Continuously Tunable Optical Buffer

Lead Research Organisation: University College London
Department Name: Electronic and Electrical Engineering

Abstract

Modern society is based to a large extent on the fast and reliable exchange and processing of information. This has led to an explosive growth of the internet, and every year new applications and services are added with ever increasing demands on information transfer capacity - music downloads are replacing high street CD purchases, video downloads have reached 3bn per day on YouTube alone, TV is streamed live on the internet, HD video-on-demand is just round the corner, and cloud computing may mean that data is increasingly stored and processed remotely. The vast majority of these data are transmitted in form of small data packets over a worldwide network of optical fibres. The bottleneck in the capacity is currently formed by the routers, the "distribution centres" of the internet where packets are switched between optical fibres depending on their destination. This process is done by electronics, and thus at much lower speeds than the capacity of the optical transmission fibres. Moreover, as usage nears the network capacity limits, data congestion at the routers is a serious issue which requires storage of data packets electronically until they can be re-transmitted. Finally, the conversion from optical to electronic to optical is also inefficient and thus consumes significant amounts of energy.

One of the most attractive solutions to this problem is storing data in its optical form until it can be re-transmitted. Such an optical buffer should be fast, allow for arbitrary storage times, and should be broadband, that is, it should work over the whole range of optical wavelengths used for data transmission in fibres. Several optical buffers have been suggested and partially demonstrated so far, but none of them fulfils all these requirements.

Here, we propose a novel type of optical buffer to meet these specifications. It is based on integrated photonics, which will ultimately allow the buffer to be scaled and mass fabricated for the market. In its simplest form, the chip contains two parallel optical waveguides whose separation can be controlled electronically. Light propagating simultaneously through the two waveguides is coupled optically through the separating air gap and the propagation velocity depends on the exact size of that gap. In other words, the speed of light and hence the time the pulse spends on the chip can be controlled by moving the waveguides. We have already shown through simulations that the delay time can be changed by a factor of three using this method. Using our optical buffer in a ring configuration can therefore create any arbitrary time delay. Moreover, the buffer is predicted to work at all wavelengths relevant for optical telecommunications. In practice, the controllable separation of the two waveguides will be achieved using the latest micro-electromechanical technology on a III-V semiconductor platform.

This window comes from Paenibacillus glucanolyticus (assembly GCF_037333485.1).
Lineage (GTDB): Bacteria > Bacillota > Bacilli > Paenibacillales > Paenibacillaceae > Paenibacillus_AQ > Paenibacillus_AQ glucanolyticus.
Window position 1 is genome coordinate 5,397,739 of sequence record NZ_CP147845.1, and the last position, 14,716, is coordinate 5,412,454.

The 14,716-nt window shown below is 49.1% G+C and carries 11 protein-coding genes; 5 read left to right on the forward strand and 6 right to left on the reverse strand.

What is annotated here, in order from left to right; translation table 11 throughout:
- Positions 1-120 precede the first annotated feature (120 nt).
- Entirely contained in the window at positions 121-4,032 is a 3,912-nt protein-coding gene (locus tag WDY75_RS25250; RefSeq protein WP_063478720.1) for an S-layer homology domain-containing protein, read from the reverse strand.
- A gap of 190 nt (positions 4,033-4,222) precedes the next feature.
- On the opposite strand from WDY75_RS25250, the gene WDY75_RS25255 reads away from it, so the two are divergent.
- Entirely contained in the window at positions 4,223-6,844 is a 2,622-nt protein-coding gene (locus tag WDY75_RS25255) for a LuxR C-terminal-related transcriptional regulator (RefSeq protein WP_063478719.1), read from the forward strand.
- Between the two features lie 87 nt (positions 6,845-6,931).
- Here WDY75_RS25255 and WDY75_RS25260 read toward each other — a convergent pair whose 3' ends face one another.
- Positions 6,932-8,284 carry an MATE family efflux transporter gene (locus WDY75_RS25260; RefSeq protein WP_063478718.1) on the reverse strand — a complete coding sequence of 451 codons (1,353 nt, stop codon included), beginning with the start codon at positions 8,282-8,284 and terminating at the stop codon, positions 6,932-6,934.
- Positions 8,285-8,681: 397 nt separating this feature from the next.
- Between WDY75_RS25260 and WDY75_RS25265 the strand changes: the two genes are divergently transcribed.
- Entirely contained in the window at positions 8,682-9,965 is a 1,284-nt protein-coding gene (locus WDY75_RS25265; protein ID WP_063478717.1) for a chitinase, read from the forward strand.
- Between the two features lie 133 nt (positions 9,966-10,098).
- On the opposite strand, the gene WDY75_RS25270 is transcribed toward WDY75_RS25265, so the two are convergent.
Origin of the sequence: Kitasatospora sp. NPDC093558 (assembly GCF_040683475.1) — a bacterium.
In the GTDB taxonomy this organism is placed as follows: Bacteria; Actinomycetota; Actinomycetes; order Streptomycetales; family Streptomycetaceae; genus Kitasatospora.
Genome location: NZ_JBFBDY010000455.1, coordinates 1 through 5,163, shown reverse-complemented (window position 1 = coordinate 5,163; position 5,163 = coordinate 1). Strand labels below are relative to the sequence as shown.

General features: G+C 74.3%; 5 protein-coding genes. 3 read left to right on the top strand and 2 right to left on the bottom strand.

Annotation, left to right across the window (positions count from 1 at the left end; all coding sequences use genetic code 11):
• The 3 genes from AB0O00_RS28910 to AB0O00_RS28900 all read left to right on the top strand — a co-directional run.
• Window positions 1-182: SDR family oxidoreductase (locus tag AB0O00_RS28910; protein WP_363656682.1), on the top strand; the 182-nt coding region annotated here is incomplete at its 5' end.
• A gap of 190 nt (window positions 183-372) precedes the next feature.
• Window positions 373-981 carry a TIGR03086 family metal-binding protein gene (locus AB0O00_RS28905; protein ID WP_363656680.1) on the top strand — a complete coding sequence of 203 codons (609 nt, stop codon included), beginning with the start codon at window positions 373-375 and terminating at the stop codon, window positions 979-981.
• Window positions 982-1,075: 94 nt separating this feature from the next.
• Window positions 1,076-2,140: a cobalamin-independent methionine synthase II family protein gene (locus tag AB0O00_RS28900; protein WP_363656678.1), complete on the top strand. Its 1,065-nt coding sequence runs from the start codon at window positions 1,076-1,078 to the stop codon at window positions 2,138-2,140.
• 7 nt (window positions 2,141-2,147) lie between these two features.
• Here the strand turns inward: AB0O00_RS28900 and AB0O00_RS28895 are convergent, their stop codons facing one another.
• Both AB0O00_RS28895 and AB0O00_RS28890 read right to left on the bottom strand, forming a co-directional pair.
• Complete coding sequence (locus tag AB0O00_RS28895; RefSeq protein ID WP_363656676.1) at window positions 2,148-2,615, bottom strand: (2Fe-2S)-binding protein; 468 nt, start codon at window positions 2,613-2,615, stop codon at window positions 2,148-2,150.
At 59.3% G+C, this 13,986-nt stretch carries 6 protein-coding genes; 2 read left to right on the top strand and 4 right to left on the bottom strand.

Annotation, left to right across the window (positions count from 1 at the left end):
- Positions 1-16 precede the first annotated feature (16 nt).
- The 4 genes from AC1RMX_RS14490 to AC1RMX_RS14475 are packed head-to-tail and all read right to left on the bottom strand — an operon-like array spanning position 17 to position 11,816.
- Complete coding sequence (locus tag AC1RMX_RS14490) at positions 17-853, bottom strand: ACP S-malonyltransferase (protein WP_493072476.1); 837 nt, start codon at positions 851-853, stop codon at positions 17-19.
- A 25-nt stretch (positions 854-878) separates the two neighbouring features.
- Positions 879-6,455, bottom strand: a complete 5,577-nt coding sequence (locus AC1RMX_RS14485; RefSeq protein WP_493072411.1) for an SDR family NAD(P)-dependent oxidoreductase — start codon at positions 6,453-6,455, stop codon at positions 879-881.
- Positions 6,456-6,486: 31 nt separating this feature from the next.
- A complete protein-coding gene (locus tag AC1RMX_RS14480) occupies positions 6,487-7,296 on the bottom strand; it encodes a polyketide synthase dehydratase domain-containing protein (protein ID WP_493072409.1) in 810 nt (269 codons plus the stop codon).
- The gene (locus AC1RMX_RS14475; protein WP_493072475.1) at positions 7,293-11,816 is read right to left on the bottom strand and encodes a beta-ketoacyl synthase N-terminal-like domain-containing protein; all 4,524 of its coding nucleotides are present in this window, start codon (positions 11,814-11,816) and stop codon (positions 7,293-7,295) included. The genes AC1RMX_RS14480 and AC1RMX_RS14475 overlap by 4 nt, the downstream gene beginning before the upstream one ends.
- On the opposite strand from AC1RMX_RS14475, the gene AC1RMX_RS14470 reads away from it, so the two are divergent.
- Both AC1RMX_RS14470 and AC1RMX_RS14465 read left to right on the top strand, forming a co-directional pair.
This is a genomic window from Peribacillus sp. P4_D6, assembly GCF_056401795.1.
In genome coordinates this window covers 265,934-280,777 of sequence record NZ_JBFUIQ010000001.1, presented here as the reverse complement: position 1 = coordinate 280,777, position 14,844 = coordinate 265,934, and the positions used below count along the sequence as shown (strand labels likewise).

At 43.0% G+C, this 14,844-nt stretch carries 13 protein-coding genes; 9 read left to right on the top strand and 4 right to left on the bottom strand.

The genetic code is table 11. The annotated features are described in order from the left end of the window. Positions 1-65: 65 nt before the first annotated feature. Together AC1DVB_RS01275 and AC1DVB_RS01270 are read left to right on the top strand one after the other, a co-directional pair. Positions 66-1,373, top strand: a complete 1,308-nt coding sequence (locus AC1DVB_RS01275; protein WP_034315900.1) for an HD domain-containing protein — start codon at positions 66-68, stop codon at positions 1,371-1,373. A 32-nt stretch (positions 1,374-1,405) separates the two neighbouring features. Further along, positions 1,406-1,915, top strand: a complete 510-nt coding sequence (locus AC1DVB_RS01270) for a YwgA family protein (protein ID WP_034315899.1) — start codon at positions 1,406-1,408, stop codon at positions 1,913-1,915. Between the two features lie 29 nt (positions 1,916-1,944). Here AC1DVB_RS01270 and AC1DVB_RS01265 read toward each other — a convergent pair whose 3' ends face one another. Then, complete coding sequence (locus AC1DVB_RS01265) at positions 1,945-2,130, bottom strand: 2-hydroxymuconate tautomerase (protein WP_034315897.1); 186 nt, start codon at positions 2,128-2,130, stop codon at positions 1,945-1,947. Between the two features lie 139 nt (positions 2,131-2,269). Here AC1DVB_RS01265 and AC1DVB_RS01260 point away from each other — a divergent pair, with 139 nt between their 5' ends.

In this project, we will first design and optimise the optical buffer by theoretical analysis and simulations. We will then fabricate the device using III-V deposition, e-beam lithography, and a combination of plasma and wet etching techniques. We will characterise and evaluate the device, and finally demonstrate the optical buffer in an optical telecommunication system.

The project is a collaboration between the University of Southampton and University College London and will bring together their expertise in photonics (UoS) and III-V nanofabrication (UCL) to investigate and fabricate a device which has the potential to become an enabling technology for further acceleration of packet-switched networks and thus for future growth of the internet.

Publications

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Ng W (2015) Design and Fabrication of Suspended Indium Phosphide Waveguides for MEMS-Actuated Optical Buffering in IEEE Journal of Selected Topics in Quantum Electronics

 
Description We have developed a new technique to fabricate MEMS structures in III-V semiconductor materials. This is important because such materials allow us to include optical gain in our structures - something not possible using conventional silicon MEMS
Exploitation Route Industry could use our techniques to produce a variety of III-V optical MEMS
Sectors Aerospace, Defence and Marine,Digital/Communication/Information Technologies (including Software),Electronics,Energy

 
Description Work presented at 2015 SET for Britain awards
First Year Of Impact 2015
Sector Other
 
Description Inaugural lecture 
Form Of Engagement Activity A talk or presentation
Part Of Official Scheme? No
Geographic Reach National
Primary Audience Public/other audiences
Results and Impact I gave my professorial inaugural lecture in Nov 2016, which was attended by a mixed audience, from school pupils to members of the public, along with university students and colleagues. Attendance was around 110.
Year(s) Of Engagement Activity 2016